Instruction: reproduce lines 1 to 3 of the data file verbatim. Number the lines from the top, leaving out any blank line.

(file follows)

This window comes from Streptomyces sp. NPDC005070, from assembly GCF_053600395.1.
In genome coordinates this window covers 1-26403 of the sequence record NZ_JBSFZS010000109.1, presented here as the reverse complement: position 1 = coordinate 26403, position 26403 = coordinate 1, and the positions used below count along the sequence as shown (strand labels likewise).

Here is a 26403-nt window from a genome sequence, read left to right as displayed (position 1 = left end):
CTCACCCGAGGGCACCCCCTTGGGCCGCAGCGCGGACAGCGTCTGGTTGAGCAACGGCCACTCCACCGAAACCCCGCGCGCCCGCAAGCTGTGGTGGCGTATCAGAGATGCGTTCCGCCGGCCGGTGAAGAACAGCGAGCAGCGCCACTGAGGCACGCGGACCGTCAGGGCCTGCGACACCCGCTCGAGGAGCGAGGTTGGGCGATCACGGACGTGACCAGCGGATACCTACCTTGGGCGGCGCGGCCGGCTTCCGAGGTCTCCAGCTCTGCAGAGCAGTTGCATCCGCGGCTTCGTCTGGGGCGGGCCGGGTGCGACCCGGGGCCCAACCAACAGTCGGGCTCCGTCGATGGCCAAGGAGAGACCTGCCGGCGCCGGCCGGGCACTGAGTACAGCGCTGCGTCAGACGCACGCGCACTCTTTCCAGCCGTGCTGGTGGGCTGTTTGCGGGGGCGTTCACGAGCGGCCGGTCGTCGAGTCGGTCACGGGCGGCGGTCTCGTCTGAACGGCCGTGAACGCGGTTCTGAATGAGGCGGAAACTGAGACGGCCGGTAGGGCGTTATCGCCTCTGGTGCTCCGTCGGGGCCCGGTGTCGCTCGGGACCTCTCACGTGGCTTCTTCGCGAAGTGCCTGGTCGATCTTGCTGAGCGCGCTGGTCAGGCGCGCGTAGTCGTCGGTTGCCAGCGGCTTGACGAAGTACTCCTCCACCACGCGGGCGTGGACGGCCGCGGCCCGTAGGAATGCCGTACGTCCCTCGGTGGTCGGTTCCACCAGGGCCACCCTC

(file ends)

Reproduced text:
This window comes from Streptomyces sp. NPDC005070, from assembly GCF_053600395.1.
In genome coordinates this window covers 1-26403 of the sequence record NZ_JBSFZS010000109.1, presented here as the reverse complement: position 1 = coordinate 26403, position 26403 = coordinate 1, and the positions used below count along the sequence as shown (strand labels likewise).

Here is a 26403-nt window from a genome sequence, read left to right as displayed (position 1 = left end):